Environmental Risk Assessment Strategy for Nanomaterials.

2.50
Hdl Handle:
http://hdl.handle.net/10029/621662
Title:
Environmental Risk Assessment Strategy for Nanomaterials.
Authors:
Scott-Fordsmand, Janeck J; Peijnenburg, Willie J G M; Semenzin, Elena; Nowack, Bernd; Hunt, Neil; Hristozov, Danail; Marcomini, Antonio; Irfan, Muhammad-Adeel; Jiménez, Araceli Sánchez; Landsiedel, Robert; Tran, Lang; Oomen, Agnes G; Bos, Peter M J; Hund-Rinke, Kerstin
Abstract:
An Environmental Risk Assessment (ERA) for nanomaterials (NMs) is outlined in this paper. Contrary to other recent papers on the subject, the main data requirements, models and advancement within each of the four risk assessment domains are described, i.e., in the: (i) materials, (ii) release, fate and exposure, (iii) hazard and (iv) risk characterisation domains. The material, which is obviously the foundation for any risk assessment, should be described according to the legislatively required characterisation data. Characterisation data will also be used at various levels within the ERA, e.g., exposure modelling. The release, fate and exposure data and models cover the input for environmental distribution models in order to identify the potential (PES) and relevant exposure scenarios (RES) and, subsequently, the possible release routes, both with regard to which compartment(s) NMs are distributed in line with the factors determining the fate within environmental compartment. The initial outcome in the risk characterisation will be a generic Predicted Environmental Concentration (PEC), but a refined PEC can be obtained by applying specific exposure models for relevant media. The hazard information covers a variety of representative, relevant and reliable organisms and/or functions, relevant for the RES and enabling a hazard characterisation. The initial outcome will be hazard characterisation in test systems allowing estimating a Predicted No-Effect concentration (PNEC), either based on uncertainty factors or on a NM adapted version of the Species Sensitivity Distributions approach. The risk characterisation will either be based on a deterministic risk ratio approach (i.e., PEC/PNEC) or an overlay of probability distributions, i.e., exposure and hazard distributions, using the nano relevant models.
Citation:
Environmental Risk Assessment Strategy for Nanomaterials. 2017, 14 (10) Int J Environ Res Public Health
Journal:
Int J Environ Res Public Health 2017; 14(10):E1251
Issue Date:
19-Oct-2017
URI:
http://hdl.handle.net/10029/621662
DOI:
10.3390/ijerph14101251
PubMed ID:
29048395
Type:
Article
Language:
en
ISSN:
1660-4601
Appears in Collections:
Miscellaneous

Full metadata record

DC FieldValue Language
dc.contributor.authorScott-Fordsmand, Janeck Jen
dc.contributor.authorPeijnenburg, Willie J G Men
dc.contributor.authorSemenzin, Elenaen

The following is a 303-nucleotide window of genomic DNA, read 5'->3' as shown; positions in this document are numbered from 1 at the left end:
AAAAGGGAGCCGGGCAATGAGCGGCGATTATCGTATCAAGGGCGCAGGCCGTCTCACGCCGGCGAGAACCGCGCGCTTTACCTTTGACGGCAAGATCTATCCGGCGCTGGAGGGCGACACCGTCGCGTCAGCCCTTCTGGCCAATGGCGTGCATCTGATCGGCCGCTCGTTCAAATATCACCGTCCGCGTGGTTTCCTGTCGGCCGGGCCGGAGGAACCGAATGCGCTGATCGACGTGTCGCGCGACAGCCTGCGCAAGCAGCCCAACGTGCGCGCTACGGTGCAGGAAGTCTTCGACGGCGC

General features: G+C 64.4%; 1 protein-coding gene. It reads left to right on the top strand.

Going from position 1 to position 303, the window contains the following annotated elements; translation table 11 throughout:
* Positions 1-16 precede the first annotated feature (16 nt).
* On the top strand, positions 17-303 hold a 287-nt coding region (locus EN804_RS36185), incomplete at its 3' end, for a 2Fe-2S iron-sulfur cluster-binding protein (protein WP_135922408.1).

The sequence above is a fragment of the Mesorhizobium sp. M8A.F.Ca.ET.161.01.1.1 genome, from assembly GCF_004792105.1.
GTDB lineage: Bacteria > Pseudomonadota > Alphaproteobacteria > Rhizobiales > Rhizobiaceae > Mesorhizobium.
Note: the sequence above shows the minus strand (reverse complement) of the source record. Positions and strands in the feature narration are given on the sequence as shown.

dc.contributor.authorNowack, Bernden
dc.contributor.authorHunt, Neilen
dc.contributor.authorHristozov, Danailen
dc.contributor.authorMarcomini, Antonioen
dc.contributor.authorIrfan, Muhammad-Adeelen
dc.contributor.authorJiménez, Araceli Sánchezen
dc.contributor.authorLandsiedel, Roberten
dc.contributor.authorTran, Langen
dc.contributor.authorOomen, Agnes Gen
dc.contributor.authorBos, Peter M Jen
dc.contributor.authorHund-Rinke, Kerstinen
dc.date.accessioned2018-03-21T08:02:13Z-
dc.date.available2018-03-21T08:02:13Z-
dc.date.issued2017-10-19-
dc.identifier.citationEnvironmental Risk Assessment Strategy for Nanomaterials. 2017, 14 (10) Int J Environ Res Public Healthen
dc.identifier.issn1660-4601-
dc.identifier.pmid29048395-
dc.identifier.doi10.3390/ijerph14101251-
dc.identifier.urihttp://hdl.handle.net/10029/621662-
dc.description.abstractAn Environmental Risk Assessment (ERA) for nanomaterials (NMs) is outlined in this paper. Contrary to other recent papers on the subject, the main data requirements, models and advancement within each of the four risk assessment domains are described, i.e., in the: (i) materials, (ii) release, fate and exposure, (iii) hazard and (iv) risk characterisation domains. The material, which is obviously the foundation for any risk assessment, should be described according to the legislatively required characterisation data. Characterisation data will also be used at various levels within the ERA, e.g., exposure modelling. The release, fate and exposure data and models cover the input for environmental distribution models in order to identify the potential (PES) and relevant exposure scenarios (RES) and, subsequently, the possible release routes, both with regard to which compartment(s) NMs are distributed in line with the factors determining the fate within environmental compartment. The initial outcome in the risk characterisation will be a generic Predicted Environmental Concentration (PEC), but a refined PEC can be obtained by applying specific exposure models for relevant media. The hazard information covers a variety of representative, relevant and reliable organisms and/or functions, relevant for the RES and enabling a hazard characterisation. The initial outcome will be hazard characterisation in test systems allowing estimating a Predicted No-Effect concentration (PNEC), either based on uncertainty factors or on a NM adapted version of the Species Sensitivity Distributions approach. The risk characterisation will either be based on a deterministic risk ratio approach (i.e., PEC/PNEC) or an overlay of probability distributions, i.e., exposure and hazard distributions, using the nano relevant models.en
dc.language.isoenen
dc.rightsArchived with thanks to International journal of environmental research and public healthen
dc.titleEnvironmental Risk Assessment Strategy for Nanomaterials.en
dc.typeArticleen
dc.identifier.journalInt J Environ Res Public Health 2017; 14(10):E1251en

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